“The Case of the Comical Banker” by Harold H. Martin, profiles Mills Bee Lane, Jr., then president of the Citizens & Southern National Bank in Atlanta, Georgia. Known for a jovial style (unlike the stuffy conservatism usually associated with bankers of the period), his business acumen turned the C&S into the largest bank in the South. You may be more familiar with his nephew, Mills Bee Lane III, who became a famous boxing referee and TV judge. Lane, Jr. was credited in the article for jumpstarting tobacco farming in the Atlanta area when cotton took a dive in the market.
“The Meaning of the Eichmann Trial” by T.S. Matthews was published about halfway through the war crimes trial of Adolf Eichmann. (He was found guilty and hanged.) The article talks a lot about the trial conditions and the thoroughness of the Israeli court system. “Israel means to show the world that, in the British phrase, ‘justice is not only done but seen to have been done.” It also talks about the character of Israel as a country, and its people. The trial took place in a newly built suburb of Jerusalem, because at that time the Old City was in the hands of Jordan. This is a very moving article, and I think the best in the issue.
“Cop with Camera Eyes” by Thomas Walsh features a police detective with “photographic memory”, if he sees something, and it’s important to him at a later time, he will remember it clearly. It triggers when he notices the same person in the crowd three times during a date he’s having with his new neighbor. After safely returning his date home, The cop ambushes this tail. Surprise! It’s a federal agent! Seems the attractive foreign lady is suspected of being a Communist spy. Reluctantly, the cop agrees to keep an eye on the girl he has come to adore, but then she vanishes–and for the first time, the cop’s memory fails him at a critical moment. Can he crack the case before innocents are killed? It’s a pretty good story; I don’t know if it’s ever been reprinted, but Mr. Walsh’s Nightmare in Manhattan is considered a superior mystery novel and that you can find.
“Is Nature Getting Neurotic?” by Corey Ford is a humor piece about how over-complicated gardening and landscaping have become, requiring the homeowner to employ multiple specialists and expensive treatments just to keep the lawn alive.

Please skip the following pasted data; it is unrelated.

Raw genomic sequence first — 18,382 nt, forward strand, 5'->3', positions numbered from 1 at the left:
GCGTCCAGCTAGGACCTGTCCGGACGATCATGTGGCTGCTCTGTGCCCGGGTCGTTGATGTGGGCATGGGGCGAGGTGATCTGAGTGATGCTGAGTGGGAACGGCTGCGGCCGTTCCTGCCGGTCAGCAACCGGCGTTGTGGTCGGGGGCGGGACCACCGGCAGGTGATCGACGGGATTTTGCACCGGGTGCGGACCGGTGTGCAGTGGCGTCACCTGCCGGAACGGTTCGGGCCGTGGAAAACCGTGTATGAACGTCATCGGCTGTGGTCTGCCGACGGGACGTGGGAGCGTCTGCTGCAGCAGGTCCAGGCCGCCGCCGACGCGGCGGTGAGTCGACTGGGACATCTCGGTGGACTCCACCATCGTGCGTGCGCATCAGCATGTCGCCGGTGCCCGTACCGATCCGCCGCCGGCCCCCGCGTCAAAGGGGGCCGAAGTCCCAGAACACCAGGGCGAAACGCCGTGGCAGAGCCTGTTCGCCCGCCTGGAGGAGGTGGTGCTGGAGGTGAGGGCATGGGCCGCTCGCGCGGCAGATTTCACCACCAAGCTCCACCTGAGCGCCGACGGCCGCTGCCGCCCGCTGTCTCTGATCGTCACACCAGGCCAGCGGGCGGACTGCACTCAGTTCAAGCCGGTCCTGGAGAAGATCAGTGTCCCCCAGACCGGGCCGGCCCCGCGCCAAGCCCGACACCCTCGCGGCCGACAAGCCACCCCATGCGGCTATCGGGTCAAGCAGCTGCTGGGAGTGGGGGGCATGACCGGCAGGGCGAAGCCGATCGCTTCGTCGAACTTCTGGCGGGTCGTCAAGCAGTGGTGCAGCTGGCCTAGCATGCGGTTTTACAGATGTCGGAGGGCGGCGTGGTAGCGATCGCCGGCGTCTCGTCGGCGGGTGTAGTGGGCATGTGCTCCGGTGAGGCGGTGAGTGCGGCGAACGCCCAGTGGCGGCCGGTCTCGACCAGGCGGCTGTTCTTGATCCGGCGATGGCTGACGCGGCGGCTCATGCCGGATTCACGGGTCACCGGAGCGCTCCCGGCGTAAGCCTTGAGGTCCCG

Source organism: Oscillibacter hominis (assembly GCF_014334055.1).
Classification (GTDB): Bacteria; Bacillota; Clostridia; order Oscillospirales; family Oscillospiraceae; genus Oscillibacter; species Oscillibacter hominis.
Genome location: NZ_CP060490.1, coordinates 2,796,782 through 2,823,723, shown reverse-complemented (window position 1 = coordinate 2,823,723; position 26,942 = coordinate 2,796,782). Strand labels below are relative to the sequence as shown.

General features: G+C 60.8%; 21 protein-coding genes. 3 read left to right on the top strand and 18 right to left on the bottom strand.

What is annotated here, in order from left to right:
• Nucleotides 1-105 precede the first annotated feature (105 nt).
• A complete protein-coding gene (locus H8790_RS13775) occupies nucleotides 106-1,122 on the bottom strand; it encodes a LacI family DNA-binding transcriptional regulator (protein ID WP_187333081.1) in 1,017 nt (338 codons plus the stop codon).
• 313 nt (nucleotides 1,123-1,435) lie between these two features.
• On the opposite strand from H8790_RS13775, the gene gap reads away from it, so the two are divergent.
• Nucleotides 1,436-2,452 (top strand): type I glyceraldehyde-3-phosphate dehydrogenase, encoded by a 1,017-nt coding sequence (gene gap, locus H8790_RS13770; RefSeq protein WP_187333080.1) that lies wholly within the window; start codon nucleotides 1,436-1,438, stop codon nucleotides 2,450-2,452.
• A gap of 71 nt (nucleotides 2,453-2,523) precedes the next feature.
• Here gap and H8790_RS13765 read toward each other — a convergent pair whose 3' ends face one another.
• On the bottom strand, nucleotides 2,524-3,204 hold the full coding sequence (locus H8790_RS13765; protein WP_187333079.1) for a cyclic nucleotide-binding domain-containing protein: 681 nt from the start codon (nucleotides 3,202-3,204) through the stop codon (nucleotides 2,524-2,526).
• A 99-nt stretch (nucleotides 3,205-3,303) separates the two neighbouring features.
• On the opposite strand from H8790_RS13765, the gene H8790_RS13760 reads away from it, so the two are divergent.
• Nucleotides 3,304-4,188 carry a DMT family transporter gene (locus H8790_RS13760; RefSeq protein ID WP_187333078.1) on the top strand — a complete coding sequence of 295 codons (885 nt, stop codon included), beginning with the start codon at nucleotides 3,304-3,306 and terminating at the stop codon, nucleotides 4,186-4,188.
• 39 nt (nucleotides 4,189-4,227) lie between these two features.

“In the Best Interest of the Service” by Walt Grove takes us inside an Air Force base. A major must make a difficult decision because of the need for unit cohesiveness. A rescue chopper pilot is being accused of cowardice by one of his crew members. This is complicated by the officer being a Negro, and the crew member being a white man from the Deep South and the type of person who nowadays would be decrying “political correctness.” He doesn’t mean any harm by the N-word, he claims, so why shouldn’t he use it? But that does raise the stink of possible racism. Oh, and the chopper pilot is the major’s best friend on the base, so there may be the question of favoritism. Who will be getting transferred out? The resolution to the situation may be a little too convenient, but is satisfying, and inspires the major to take some steps in his personal life he’s put off too long. Mr. Grove wrote several action books about pilots, but it doesn’t appear any are currently in print.
“Comeback of the Giant Turtle” by Bern Keating is about efforts to increase the population of the green sea turtle (so called because of its distinctive green fat deposits inside the shell) in the Caribbean. Despite these and other preservation efforts, the green sea turtle remains an endangered species.
And finally, “The Big Swindle” by Clarence Budington Kelland is part 5 of 6. Twins Pet and Pete Du Chillon have finally come of age, and are attempting to make sense of what their guardian, Mortimer Norton, has done with the family company. It seems all sorts of shady shenanigans have been going on! The twins have some sort of scheme to expose the truth, involving a phony foreign prince and double-bluffing the man who runs security for Du Chillon Industries. This installment suffers from coming in the middle of the story, but I think it’s also a pretty bad story. Pet and Pete, as well as their beloved grandmother, are the sort of people who the author tries hard to convince us are very witty, but come off snide instead. The funniest bit for me was one of the supporting characters denying the possibility of a “twins threesome” in such a way as to make me think he’s thought waay too much about the topic (and also never mentioning sex because this is a family magazine.) Mr. Kelland is largely forgotten, but once was popular enough that Harlan Ellison called him out by name for lowering the tastes of the American public.